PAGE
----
Good reason to eat Crow

The details of the building's history are murky but fascinating. Constructed in 1902, the United Commercial Traveler's Building is rumored to have housed a sweater factory, butcher shop, convention hall, punk club and, most recently, a photography studio.

Soon the structure located at 823 Fifth Ave. N. will be home to a new restaurant named Crow. Over the past few months the transformation has been startling. The formerly desolate box of a building - which looked every bit the part of a former sweater factory - has evolved from a vacant eyesore with boarded-up windows into a cheerful bistro.

Co-owner Jesse Thomas says the name of the eatery aptly describes the building: "In this culture, some see crows as scavengers or rascals. Every culture holds some significance in crows, primarily because they are mysterious and crafty survivors." Thomas smiles: "The same adjectives can be used to describe this building as well as my partner."

Thomas and his partner, Craig Serbousek, have not only survived but thrived in the restaurant industry. Both started in their teens as dish-washers, Thomas in Michigan and Serbousek in Iowa, and have found their calling as they worked their way up the kitchen ladder.

While Thomas never strayed from his first passion, Serbousek took a sabbatical from the restaurant business to earn a B.A. in marketing; upon graduation, he enlisted with the Peace Corps in Kenya where he lived for several years.

"After I returned to the States," recalls Serbousek, "I moved to Chicago and got a job in the business world - which I hated. I started working nights in a small bistro below my apartment building and quickly rediscovered my love for cooking."

Eventually both Serbousek and Thomas migrated to Seattle. Here they met several years ago while working at The Ruins, a private dining club. In 2000, Serbousek opened the Stumbling Goat but last spring sold his stake to concentrate on opening Crow with Thomas.

The process of selecting a location for their new venture was arduous, but the old building in Lower Queen Anne turned out to be ideal.

"This was the first spot that not only meshed with a concept that we were interested in, but also had an own-er who was ready, willing and able to do business," says Thomas. "Truthfully, it's not so much that we chose this location as the location chose us."

Once the location was finally secured, the renovations began in earnest. The co-owners obtained all of the permits and were involved with the planning of remodeling the exterior, gutting the future dining room and configuring the kitchen. While both partners agree they are not enamored with the drudgery of obtaining permits, they enjoyed restoring the building and have relished the daily progress.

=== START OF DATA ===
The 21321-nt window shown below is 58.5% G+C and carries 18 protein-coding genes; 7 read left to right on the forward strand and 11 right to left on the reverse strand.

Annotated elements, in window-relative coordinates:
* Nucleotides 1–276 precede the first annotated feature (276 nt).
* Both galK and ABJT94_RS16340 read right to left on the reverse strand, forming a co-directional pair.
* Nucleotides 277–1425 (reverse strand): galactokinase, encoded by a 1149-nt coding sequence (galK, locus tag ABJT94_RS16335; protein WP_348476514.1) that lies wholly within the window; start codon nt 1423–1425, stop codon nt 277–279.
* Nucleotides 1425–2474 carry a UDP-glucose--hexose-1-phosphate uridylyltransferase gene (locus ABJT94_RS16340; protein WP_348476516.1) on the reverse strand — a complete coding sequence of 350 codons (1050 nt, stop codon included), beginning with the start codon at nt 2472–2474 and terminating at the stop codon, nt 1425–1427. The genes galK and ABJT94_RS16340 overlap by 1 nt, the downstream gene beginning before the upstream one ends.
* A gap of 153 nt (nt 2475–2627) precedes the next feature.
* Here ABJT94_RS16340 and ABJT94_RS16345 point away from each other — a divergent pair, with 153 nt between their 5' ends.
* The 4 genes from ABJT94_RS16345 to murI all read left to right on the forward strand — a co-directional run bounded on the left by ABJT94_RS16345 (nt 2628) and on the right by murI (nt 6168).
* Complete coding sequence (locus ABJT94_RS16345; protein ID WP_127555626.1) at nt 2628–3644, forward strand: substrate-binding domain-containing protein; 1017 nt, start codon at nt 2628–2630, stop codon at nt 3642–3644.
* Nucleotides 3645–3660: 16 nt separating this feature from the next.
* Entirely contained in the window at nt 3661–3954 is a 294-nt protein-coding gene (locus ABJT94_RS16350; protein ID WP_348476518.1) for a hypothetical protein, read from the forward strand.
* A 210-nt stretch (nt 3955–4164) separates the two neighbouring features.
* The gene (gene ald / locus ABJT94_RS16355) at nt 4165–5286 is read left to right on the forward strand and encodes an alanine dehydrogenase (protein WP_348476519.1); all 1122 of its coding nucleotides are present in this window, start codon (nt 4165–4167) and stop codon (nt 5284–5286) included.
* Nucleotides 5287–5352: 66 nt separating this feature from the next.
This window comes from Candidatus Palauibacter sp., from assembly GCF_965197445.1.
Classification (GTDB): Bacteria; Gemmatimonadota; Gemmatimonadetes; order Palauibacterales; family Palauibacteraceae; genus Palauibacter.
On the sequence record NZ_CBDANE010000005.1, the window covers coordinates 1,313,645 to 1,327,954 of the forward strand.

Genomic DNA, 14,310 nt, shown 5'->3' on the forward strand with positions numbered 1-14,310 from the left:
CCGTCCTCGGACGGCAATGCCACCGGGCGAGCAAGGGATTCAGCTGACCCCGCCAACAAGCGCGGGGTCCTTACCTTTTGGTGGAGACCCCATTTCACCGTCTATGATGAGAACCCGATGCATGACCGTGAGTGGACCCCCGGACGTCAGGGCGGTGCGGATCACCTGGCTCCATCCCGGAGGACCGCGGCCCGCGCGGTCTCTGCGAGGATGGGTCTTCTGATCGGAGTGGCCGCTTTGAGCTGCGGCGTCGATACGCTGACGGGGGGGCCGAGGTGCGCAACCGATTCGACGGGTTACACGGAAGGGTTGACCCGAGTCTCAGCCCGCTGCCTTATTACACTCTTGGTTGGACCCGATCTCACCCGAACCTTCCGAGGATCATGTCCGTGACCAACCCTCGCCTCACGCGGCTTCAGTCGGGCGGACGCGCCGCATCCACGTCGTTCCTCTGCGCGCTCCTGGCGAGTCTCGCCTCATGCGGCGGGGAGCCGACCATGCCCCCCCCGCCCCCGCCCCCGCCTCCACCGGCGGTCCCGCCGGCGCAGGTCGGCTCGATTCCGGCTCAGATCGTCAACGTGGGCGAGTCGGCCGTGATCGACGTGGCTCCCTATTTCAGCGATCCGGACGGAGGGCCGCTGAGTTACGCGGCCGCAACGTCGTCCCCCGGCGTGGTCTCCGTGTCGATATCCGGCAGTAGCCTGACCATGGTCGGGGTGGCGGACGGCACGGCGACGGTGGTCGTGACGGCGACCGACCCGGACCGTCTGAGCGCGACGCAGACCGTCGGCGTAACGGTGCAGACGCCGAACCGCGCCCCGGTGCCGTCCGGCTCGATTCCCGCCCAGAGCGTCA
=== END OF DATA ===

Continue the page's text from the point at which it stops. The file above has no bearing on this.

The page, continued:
Affable and open - much like the configuration of the new space - the owners promise there will be no boundaries on the type of food they will serve. While most of their training comes from European styles of preparation, they envision an atmosphere in which diners share dishes while experimenting with different flavors.

Crow will feature a revolving menu. "First, the seasons revolve," explains Thomas, "and the produce they generate is what we want to be working with. Also, the whole concept of experimenting with different foods compels us as cooks to revolve."

In addition to providing food service, Crow will have a bar. Although the official hours have not been finalized, the restaurant will open at approximately 4 p.m. for happy hour with appetizers, the kitchen will stay open until 11 p.m. and the bar will stay open as late as the demand necessitates. Weekend brunch will be served, and eventually there is a possibility that lunch will be served on weekdays.

In order to work out the kinks, the owners will invite friends and family to Crow for a test run, with the public grand opening July 4. Based on the amount of interest already, Crow should occupy the space on the corner of Fifth and Aloha for years to come, adding to the legacy of the building.

"The response from the neighborhood has been incredibly positive," says Thomas. "The neighbors seem so interested in what we're doing to the building, and it's been great having the opportunity to chat with the locals while we are making renovations. We look forward to the Crow being a neighborhood gathering place."

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